Akram Alkatreb




Akram Alkatreb is a Syrian poet, residing in New Jersey. He attended the University of Damascus, graduating with a degree in law. Alkatreb has worked as a literary critic and journalist for over two decades, with numerous contributions appearing in many major Arabic literary magazines and newspapers. He has published six poetry collections in Arabic, and one in Spanish. He has participated in many poetry festivals in the U.S. and around the world. The English translation of his poetry has been featured in Mich igan Quarterly Review, Sekka,The Red Wheel Barrow, Live Encounters, Journal of New Jersey Poets, among other avenues.



Those Who Believe They Are Dead

Those who are certain of their death,

And of air under the stones

Darken the leaning sunflowers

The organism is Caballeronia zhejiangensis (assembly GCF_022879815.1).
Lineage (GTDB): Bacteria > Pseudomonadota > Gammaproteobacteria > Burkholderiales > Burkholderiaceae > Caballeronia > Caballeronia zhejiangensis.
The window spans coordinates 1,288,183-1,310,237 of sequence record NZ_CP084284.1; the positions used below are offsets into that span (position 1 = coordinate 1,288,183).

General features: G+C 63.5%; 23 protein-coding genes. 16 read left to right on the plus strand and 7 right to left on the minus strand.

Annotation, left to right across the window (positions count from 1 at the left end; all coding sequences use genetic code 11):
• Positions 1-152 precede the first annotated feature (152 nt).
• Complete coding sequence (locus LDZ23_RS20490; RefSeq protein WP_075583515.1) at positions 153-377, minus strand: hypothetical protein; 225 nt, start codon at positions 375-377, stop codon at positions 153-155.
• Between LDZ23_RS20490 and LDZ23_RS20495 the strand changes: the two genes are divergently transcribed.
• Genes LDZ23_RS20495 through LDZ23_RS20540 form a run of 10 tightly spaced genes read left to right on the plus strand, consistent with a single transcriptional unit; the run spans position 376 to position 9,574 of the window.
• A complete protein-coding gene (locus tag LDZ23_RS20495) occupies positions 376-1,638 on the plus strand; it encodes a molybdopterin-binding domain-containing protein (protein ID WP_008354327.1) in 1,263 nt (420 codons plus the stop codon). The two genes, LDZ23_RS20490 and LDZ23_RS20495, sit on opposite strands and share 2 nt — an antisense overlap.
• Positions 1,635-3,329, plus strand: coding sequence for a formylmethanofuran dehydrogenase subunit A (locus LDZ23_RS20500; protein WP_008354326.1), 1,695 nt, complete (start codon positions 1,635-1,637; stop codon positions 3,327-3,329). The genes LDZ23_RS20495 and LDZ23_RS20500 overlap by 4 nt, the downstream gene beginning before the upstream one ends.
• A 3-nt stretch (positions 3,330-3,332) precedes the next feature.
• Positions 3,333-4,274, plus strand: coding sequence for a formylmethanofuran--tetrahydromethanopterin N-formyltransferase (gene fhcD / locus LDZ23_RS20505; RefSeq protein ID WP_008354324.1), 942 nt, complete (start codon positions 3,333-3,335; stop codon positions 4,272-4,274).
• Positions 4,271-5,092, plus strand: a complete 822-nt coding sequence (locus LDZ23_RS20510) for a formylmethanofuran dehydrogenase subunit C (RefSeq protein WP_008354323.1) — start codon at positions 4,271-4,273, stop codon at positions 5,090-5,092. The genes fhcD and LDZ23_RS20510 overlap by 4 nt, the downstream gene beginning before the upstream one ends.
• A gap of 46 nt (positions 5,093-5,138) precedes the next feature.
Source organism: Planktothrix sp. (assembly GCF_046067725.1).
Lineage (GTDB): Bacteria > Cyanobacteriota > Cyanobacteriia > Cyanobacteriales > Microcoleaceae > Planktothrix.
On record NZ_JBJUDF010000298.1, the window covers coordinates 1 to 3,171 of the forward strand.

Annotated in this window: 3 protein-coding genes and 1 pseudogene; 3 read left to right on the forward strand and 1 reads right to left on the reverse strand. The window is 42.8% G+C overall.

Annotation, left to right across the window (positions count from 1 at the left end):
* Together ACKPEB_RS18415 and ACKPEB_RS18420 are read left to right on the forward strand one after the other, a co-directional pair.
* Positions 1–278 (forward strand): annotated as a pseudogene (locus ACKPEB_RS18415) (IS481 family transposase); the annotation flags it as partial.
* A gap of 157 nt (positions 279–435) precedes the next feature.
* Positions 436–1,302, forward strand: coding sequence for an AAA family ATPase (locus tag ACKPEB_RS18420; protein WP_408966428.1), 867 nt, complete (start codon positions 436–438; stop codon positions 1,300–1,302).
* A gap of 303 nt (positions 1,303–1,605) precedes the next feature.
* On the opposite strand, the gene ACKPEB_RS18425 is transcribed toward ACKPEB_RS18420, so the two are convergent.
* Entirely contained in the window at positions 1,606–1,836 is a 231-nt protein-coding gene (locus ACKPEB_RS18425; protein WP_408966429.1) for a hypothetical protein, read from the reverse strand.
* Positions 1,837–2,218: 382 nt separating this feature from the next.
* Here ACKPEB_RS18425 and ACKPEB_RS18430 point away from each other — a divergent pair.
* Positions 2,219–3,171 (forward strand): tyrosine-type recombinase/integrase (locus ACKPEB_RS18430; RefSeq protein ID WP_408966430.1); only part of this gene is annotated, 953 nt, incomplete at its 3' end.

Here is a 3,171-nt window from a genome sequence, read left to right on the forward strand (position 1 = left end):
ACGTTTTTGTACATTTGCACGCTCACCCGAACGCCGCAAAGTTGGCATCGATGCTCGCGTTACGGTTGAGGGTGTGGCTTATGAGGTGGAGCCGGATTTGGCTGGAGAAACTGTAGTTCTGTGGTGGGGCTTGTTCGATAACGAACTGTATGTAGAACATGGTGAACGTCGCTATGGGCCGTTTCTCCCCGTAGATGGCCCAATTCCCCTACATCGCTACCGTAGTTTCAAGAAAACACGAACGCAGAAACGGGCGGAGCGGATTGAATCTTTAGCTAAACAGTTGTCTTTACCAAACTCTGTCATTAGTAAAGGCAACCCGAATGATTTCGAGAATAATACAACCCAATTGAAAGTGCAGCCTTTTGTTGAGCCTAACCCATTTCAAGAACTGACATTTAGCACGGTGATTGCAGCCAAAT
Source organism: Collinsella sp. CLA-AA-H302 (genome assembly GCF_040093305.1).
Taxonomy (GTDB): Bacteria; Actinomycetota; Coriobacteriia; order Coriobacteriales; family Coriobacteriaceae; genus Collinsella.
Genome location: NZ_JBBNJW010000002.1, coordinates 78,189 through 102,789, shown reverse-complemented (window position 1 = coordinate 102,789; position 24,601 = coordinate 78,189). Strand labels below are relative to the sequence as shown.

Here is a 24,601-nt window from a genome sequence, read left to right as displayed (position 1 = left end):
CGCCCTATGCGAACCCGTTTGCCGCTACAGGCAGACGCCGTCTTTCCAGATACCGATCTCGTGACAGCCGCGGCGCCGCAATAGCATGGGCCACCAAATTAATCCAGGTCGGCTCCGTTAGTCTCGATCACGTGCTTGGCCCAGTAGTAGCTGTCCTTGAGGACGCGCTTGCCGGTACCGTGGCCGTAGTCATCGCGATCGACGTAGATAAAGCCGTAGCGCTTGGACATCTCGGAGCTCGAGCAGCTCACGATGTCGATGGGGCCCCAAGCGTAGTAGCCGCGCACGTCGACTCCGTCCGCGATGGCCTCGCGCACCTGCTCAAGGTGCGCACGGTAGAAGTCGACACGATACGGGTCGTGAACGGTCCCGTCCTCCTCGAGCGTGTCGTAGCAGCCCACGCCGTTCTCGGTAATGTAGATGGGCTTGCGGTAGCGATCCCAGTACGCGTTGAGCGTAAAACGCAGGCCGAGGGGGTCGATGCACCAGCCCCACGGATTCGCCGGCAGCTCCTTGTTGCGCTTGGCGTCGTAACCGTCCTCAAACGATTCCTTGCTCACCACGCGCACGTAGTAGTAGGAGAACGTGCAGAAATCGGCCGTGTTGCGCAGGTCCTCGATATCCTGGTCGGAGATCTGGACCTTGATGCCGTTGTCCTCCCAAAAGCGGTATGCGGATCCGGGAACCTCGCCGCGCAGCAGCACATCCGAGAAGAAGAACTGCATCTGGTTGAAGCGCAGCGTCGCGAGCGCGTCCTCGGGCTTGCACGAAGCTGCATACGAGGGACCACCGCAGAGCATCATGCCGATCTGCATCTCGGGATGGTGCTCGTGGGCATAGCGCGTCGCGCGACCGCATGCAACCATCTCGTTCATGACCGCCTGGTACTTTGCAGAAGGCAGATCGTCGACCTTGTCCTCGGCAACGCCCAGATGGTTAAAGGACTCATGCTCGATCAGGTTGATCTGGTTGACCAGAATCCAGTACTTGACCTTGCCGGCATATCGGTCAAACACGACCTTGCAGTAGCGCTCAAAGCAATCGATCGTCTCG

On the cliffs that are hit

With excessive looks.




Those who believe the sleep’s scar

– the generosity of ruins–

The jinxed names

The casualties from the darkness stuck on the world’s back.


The features are reflected

In the release of tears.


Those who believe in the patience currency,

Were burned out in the alleyway.


And without any notice,

They came carrying barrenness on miens,

The pedal of the clipped shadows under their eyelids,

The calendar of regret.

Leaning next to their postures like broken doors.


On the doorsteps

They broke the window of insomnia.


Those who believe in the easy eclipse

And in their perished lives

In the annex of void,

And the page of the white thieves.



They came early to their death

With a hoarseness and a sand clock.


***

Translated by Jonas Elbousty

Do You Know How Much We Love You?



We are your sons, and we are leaving the world

Do you know how much we love you

And that you are about to die?

Your body was hanging in the air for ten thousand years.

Are you still alive?


So we can meet by chance in the history books

That praise kings from the Stone Age?

Then you lose your birds, your soul, your trees, and your mother tongue.

Do you know how much we love you?


***

Translated by Jonas Elbousty


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